There has been a spike in the number of people illegally crossing the southwestern U.S. border in August, including a significant uptick in unaccompanied children, ABC News has learned.
Big Bend and Yuma are two regions experiencing significant increases. The number of families illegally crossing the border into Big Bend surged 251% compared to last year; for unaccompanied children the rate increased 169%.
Yuma reported a 130% spike in families and a 177% jump in unaccompanied children.
The new numbers show significant increases in regions where human traffic was lowest in 2014, including the El Paso region, Big Bend, San Diego, and Yuma.
"In August, U.S. Customs and Border Protection experienced an increase from the month of July in the number of unaccompanied children and family units apprehended," a Customs and Border Protections spokesperson told ABC News. "Overall, the number of Unaccompanied Alien Children (UAC) apprehensions in 2015 remains significantly lower compared to the number of apprehensions through August of last year, with a 46 percent decrease."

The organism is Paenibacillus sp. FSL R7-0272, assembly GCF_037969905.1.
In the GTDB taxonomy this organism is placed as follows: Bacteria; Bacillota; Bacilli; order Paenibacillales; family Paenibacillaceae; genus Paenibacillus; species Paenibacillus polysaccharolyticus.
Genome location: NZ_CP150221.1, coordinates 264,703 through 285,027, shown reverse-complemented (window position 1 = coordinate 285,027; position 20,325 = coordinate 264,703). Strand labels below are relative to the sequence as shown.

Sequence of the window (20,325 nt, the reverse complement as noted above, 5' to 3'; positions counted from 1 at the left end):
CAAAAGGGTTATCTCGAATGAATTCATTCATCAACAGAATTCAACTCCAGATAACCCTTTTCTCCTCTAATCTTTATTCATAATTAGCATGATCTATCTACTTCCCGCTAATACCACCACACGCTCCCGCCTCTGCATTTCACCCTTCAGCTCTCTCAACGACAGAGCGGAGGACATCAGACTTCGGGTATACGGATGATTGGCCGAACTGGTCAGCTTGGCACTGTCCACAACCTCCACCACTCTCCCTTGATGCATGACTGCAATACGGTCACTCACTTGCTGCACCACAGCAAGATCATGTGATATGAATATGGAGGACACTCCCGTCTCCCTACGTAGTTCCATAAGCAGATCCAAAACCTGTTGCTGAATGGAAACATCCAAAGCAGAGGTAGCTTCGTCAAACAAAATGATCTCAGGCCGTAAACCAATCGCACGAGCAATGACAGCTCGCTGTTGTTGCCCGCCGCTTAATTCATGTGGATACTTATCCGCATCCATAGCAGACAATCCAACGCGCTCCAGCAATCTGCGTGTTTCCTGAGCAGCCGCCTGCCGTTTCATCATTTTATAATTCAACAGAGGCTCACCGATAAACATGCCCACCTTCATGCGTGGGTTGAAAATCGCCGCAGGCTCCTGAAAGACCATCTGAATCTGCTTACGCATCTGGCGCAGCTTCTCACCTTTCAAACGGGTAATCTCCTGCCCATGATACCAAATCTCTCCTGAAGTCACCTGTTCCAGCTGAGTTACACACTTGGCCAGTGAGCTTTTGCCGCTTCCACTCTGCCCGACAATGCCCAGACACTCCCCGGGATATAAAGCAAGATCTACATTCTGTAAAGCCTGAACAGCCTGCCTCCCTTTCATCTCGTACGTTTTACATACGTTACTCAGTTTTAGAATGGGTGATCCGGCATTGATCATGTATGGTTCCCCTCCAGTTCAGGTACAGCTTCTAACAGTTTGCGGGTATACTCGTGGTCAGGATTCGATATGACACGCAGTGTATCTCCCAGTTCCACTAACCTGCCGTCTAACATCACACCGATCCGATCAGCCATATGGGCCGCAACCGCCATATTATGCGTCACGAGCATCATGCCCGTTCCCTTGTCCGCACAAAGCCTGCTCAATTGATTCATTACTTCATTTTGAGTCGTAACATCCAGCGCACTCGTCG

The federal government has added more resources at the border to handle the growing number of unaccompanied children crossing illegally.
It even launched a “Dangers Awareness” campaign in Central American countries, which served to drive the numbers down until last month. The majority of children crossing have been coming from Guatemala, Honduras and El Salvador.
“We have seen...in the month of August, a surprising uptick, and it still is below -- far below the levels that we saw at the peak last year," White House Press Secretary Josh Earnest said. "In August, the numbers decline because of the weather patterns. Instead, we saw an increase. So that is something that is concerning.”
More than 5,000 family units were apprehended in August alone, nearly the same number of unaccompanied minors.
"Since July, we have seen the number of referrals of unaccompanied children to HHS continue to increase to a total of nearly 4,400 in August," an HHS spokesperson tells ABC News. "In FY 2015, so far, approximately 31,000 unaccompanied children have been referred to the HHS Office of Refugee Resettlement. Out of an abundance of caution and to ensure we have sufficient bed capacity this fall, we have decided to increase the capacity of our current providers to between 8,500 and 8,700 beds at the beginning of Fiscal Year 2016."
Total apprehensions of unaccompanied children and family units are around half what they were at the same time last year.
ABC's John Parkinson contributed to this report.